An eerie and alien presence seems to be hovering over the Texas Tech football team this fall camp. It is a specter that has not manifested itself in Lubbock for well on two decades.
This thing, which agitates quarterbacks and offensive coaches, and which frustrates teammates so much that they spontaneously pummel one another with fists and helmets, goes by the name of Defense. The Seventh Seal has been opened, and something wicked this way comes.
Even though fall camp is less than a week old, the evidence for this defensive apparition’s existence is significant.
As the first post-practice media session commenced, Keenon Ward, normally a gentleman among football players, brayed and bellowed about picking off quarterback Pat Mahomes. Indeed, he told assembled media to ask Mahomes about it.
A visibly perturbed Mahomes acknowledged the veracity of Ward’s words and added that the defense indeed had had “a good day.”
The fact of the interception itself is considerably less significant, however, than Ward’s brashness. In past seasons defensive players never publicly talked smack to the offense because they had no room to talk, and because they were too beaten down and dispirited. And the offense, rather than pile on, seemed more concerned with trying to boost the confidence of a defense that was drastically overmatched by the Red Raider offense. Nowadays that offense and at least one coach seems annoyed by the defense.
In the second media availability session, starting running back Justin Stockton was asked how his camp had gone so far? His hesitant response was a decidedly diffident “Uh, it’s going good. Pretty good. There’s some things I need to improve on.”
In the same session a reporter mentioned to Kliff Kingsbury that he had seen the defensive line have success against the offensive line, and asked whether this had to do more with the defensive line’s improvement or weaknesses in the offensive line.
Kingsbury chose to praise the D-line: “I hope it’s their progression. Our offensive line, we have three returning starters really. It’s a pretty solid group so I think they’re making strides. Those guys are growing up. Adding Kolin Hill and Ondre Pipkins to those freshman in the mix—they’re playing well.”
Soon thereafter RaiderPower boss-man Jarret Johnson asked Kingsbury how the offensive line was doing in general. A flash of irritation passed across Kinsbury’s face before answering, “Really well. Really well. I think a lot has been made of that. I think some of you have been stressing it more than we have. We have three returning starters. Terence Steele is going to be a very, very good player, and we just have to figure out that fifth piece, but those veteran guys have shown great leaderships and it’s gonna be a solid line.”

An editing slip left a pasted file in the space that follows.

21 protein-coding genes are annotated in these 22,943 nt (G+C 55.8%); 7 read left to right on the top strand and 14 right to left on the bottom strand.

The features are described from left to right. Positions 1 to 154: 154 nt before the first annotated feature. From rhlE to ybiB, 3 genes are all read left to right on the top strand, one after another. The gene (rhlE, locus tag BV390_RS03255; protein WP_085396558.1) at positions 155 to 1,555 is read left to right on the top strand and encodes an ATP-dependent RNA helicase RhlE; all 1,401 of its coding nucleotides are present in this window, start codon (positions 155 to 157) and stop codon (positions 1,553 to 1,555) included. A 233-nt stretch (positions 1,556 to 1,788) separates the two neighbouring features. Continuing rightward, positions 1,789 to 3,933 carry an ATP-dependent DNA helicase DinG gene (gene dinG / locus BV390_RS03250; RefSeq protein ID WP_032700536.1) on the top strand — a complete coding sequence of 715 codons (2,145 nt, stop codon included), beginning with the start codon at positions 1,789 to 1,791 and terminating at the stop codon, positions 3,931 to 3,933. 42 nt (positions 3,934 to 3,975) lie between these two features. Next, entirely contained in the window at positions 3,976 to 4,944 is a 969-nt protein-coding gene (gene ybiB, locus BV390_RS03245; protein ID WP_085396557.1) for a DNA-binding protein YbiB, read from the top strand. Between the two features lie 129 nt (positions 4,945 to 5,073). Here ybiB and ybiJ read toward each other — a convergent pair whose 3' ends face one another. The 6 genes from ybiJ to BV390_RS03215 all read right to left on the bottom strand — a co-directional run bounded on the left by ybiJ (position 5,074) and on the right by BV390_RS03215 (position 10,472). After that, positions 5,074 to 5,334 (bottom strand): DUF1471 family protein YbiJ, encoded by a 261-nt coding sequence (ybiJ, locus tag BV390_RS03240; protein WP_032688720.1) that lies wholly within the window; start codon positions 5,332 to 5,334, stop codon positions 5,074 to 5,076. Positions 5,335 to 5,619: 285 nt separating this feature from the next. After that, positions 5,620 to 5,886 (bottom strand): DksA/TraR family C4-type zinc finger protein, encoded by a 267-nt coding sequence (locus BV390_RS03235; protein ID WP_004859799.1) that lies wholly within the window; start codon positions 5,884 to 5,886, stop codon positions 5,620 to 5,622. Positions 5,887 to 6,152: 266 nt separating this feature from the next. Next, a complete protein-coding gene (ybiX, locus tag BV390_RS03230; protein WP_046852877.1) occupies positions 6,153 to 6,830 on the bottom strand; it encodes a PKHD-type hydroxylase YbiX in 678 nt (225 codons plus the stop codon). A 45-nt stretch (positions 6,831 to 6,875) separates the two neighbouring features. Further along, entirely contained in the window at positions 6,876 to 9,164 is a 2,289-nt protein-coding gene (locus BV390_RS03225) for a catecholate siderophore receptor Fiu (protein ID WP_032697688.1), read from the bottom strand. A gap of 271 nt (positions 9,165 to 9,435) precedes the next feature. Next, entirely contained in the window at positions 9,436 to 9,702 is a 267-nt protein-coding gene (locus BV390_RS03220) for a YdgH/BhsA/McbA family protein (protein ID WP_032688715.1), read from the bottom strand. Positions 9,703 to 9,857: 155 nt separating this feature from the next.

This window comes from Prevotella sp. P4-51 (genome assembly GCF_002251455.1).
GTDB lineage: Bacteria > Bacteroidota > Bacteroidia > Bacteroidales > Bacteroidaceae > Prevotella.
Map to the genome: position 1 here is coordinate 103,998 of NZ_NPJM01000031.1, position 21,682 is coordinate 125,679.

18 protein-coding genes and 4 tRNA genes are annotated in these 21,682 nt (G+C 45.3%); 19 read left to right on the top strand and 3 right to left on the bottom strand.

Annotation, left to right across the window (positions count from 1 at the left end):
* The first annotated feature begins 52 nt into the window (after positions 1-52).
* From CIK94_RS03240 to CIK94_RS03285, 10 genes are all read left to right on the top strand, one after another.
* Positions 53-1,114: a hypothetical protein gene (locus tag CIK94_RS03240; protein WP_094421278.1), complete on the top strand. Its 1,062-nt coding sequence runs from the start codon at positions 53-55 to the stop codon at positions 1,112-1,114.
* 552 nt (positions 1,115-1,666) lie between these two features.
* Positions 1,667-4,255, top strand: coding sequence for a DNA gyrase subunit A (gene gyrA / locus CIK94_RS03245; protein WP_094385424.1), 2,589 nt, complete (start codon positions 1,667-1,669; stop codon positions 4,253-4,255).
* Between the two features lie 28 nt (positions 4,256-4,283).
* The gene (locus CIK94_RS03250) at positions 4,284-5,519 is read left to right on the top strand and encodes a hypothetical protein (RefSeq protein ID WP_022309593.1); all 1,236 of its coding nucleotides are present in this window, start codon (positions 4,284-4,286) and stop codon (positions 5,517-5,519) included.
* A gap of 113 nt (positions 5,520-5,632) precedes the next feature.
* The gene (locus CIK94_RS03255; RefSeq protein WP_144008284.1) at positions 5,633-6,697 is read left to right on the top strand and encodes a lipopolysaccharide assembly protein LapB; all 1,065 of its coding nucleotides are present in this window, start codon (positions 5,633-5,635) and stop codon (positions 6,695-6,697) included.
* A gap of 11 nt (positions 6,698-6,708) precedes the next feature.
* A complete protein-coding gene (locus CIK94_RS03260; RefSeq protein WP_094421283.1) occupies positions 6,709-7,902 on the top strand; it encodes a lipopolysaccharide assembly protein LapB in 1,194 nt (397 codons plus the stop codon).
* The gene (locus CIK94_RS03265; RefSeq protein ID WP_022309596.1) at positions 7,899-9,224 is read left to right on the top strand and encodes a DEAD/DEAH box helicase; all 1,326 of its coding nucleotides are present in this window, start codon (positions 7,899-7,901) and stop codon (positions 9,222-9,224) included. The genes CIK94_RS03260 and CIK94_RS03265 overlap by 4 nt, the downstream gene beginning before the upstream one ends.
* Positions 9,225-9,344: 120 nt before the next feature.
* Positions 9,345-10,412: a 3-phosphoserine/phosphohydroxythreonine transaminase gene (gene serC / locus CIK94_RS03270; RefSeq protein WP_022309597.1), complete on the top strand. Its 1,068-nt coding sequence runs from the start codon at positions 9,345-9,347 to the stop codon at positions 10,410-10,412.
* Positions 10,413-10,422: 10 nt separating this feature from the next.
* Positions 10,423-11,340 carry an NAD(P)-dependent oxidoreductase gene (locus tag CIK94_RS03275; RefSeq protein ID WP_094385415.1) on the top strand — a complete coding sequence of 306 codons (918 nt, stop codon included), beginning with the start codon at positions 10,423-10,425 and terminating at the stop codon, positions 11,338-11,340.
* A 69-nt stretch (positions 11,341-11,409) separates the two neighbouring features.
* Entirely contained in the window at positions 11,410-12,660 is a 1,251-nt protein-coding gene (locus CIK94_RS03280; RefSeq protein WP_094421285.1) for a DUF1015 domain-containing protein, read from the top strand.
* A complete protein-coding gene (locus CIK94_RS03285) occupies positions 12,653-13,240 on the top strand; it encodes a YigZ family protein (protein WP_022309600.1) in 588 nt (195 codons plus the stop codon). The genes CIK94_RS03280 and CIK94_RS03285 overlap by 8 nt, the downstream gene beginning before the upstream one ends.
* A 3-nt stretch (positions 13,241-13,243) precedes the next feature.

Kingsbury clearly is not used to any aspect of his offense being questioned, in large part because that offense has performed exceptionally well against virtually every defense it has faced. The fact that the performance of Tech’s defense is provoking these sorts of questions is a monumental shift away from what has gone before.
Other straws are twitching in the wind, too.
Following the Petro Scrimmage earlier this year I noted Ondre Pipkins’ performance, stating that the interior of Tech’s offensive line simply couldn’t handle him. I then equivocated a bit, noting that it was just one performance and that we perhaps shouldn’t read too too much into it.
But Jarret Johnson has corroborated my assessment of Pipkins, remarking in a recent conversation that “the offensive line doesn’t know what to do with him.” Jarret also praised defensive end Gary Moore, and raved about Kolin Hill’s nasty on-field disposition.
And the nastiness seems to be contagious. Both Kingsbury and receiver Reg Davis (who graduated on Saturday) have remarked about the frequent fights that have been erupting throughout practice. And it is pretty clear that Kingsbury isn’t exactly desolated by the fights. He hired strength coach Rusty Whitt, in large part, to instill toughness in the team, and early returns suggest that the message has sunk in and taken root.
In closing, I will note that when I covered workouts for the 2005 Red Raiders, the fighting was almost ubiquitous. It seemed like something broke out about every fourth play. The offense and defense were constantly at one another’s throats.
That was because the defense was actually good enough to compete with the offense, and the offense didn’t like it. And that 2005 defense—which featured Dwayne Slay—was as good as any Tech defense since Spike Dykes’ retirement.
Now it is just possible that similar dynamics are at work within the 2016 squad. And if the 2016 defense, led by a line of Kolin Hill, Gary Moore, Breiden Fehoko, and Ondre Pipkins, is as good as the 2005 unit, then we will all have underestimated this team.